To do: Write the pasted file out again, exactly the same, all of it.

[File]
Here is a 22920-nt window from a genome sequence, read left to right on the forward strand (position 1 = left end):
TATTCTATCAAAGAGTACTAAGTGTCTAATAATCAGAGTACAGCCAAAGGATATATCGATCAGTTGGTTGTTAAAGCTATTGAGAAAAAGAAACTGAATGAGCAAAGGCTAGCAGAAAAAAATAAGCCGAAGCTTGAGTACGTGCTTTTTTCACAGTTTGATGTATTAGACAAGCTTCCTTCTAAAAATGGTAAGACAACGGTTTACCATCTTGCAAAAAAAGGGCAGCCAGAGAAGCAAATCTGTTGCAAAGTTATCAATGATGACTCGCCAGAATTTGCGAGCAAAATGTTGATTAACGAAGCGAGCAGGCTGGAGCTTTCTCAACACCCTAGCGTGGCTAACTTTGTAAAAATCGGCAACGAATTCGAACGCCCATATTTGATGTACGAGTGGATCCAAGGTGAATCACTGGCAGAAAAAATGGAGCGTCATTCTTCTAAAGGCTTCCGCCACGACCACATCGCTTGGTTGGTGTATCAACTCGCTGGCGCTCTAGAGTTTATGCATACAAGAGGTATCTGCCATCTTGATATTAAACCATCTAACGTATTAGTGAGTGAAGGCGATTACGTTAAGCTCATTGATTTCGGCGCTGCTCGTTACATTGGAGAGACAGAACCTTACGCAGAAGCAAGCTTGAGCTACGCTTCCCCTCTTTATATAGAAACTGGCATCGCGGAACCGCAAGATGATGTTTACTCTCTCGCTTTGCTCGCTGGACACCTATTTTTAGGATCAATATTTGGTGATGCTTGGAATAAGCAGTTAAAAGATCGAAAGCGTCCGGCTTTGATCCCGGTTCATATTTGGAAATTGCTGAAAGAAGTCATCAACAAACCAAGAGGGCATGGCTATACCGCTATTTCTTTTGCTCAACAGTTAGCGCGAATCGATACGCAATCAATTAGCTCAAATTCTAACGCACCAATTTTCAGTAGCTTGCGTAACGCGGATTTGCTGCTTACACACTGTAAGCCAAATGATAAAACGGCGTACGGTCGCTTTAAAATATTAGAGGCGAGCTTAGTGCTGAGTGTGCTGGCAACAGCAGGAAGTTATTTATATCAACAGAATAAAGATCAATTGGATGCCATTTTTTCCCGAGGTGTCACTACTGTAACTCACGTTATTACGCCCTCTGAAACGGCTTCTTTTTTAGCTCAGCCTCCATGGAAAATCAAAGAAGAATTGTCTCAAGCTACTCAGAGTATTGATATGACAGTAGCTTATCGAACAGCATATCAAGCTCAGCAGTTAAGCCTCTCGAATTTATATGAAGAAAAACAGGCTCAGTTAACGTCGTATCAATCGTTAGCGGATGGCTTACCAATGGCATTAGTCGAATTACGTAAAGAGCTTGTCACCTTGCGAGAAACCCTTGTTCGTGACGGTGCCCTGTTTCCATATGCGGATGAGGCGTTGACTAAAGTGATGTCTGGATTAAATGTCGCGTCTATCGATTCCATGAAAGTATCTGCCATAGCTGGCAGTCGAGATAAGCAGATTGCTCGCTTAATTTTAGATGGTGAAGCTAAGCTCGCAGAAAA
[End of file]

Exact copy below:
Here is a 22920-nt window from a genome sequence, read left to right on the forward strand (position 1 = left end):
TATTCTATCAAAGAGTACTAAGTGTCTAATAATCAGAGTACAGCCAAAGGATATATCGATCAGTTGGTTGTTAAAGCTATTGAGAAAAAGAAACTGAATGAGCAAAGGCTAGCAGAAAAAAATAAGCCGAAGCTTGAGTACGTGCTTTTTTCACAGTTTGATGTATTAGACAAGCTTCCTTCTAAAAATGGTAAGACAACGGTTTACCATCTTGCAAAAAAAGGGCAGCCAGAGAAGCAAATCTGTTGCAAAGTTATCAATGATGACTCGCCAGAATTTGCGAGCAAAATGTTGATTAACGAAGCGAGCAGGCTGGAGCTTTCTCAACACCCTAGCGTGGCTAACTTTGTAAAAATCGGCAACGAATTCGAACGCCCATATTTGATGTACGAGTGGATCCAAGGTGAATCACTGGCAGAAAAAATGGAGCGTCATTCTTCTAAAGGCTTCCGCCACGACCACATCGCTTGGTTGGTGTATCAACTCGCTGGCGCTCTAGAGTTTATGCATACAAGAGGTATCTGCCATCTTGATATTAAACCATCTAACGTATTAGTGAGTGAAGGCGATTACGTTAAGCTCATTGATTTCGGCGCTGCTCGTTACATTGGAGAGACAGAACCTTACGCAGAAGCAAGCTTGAGCTACGCTTCCCCTCTTTATATAGAAACTGGCATCGCGGAACCGCAAGATGATGTTTACTCTCTCGCTTTGCTCGCTGGACACCTATTTTTAGGATCAATATTTGGTGATGCTTGGAATAAGCAGTTAAAAGATCGAAAGCGTCCGGCTTTGATCCCGGTTCATATTTGGAAATTGCTGAAAGAAGTCATCAACAAACCAAGAGGGCATGGCTATACCGCTATTTCTTTTGCTCAACAGTTAGCGCGAATCGATACGCAATCAATTAGCTCAAATTCTAACGCACCAATTTTCAGTAGCTTGCGTAACGCGGATTTGCTGCTTACACACTGTAAGCCAAATGATAAAACGGCGTACGGTCGCTTTAAAATATTAGAGGCGAGCTTAGTGCTGAGTGTGCTGGCAACAGCAGGAAGTTATTTATATCAACAGAATAAAGATCAATTGGATGCCATTTTTTCCCGAGGTGTCACTACTGTAACTCACGTTATTACGCCCTCTGAAACGGCTTCTTTTTTAGCTCAGCCTCCATGGAAAATCAAAGAAGAATTGTCTCAAGCTACTCAGAGTATTGATATGACAGTAGCTTATCGAACAGCATATCAAGCTCAGCAGTTAAGCCTCTCGAATTTATATGAAGAAAAACAGGCTCAGTTAACGTCGTATCAATCGTTAGCGGATGGCTTACCAATGGCATTAGTCGAATTACGTAAAGAGCTTGTCACCTTGCGAGAAACCCTTGTTCGTGACGGTGCCCTGTTTCCATATGCGGATGAGGCGTTGACTAAAGTGATGTCTGGATTAAATGTCGCGTCTATCGATTCCATGAAAGTATCTGCCATAGCTGGCAGTCGAGATAAGCAGATTGCTCGCTTAATTTTAGATGGTGAAGCTAAGCTCGCAGAAAA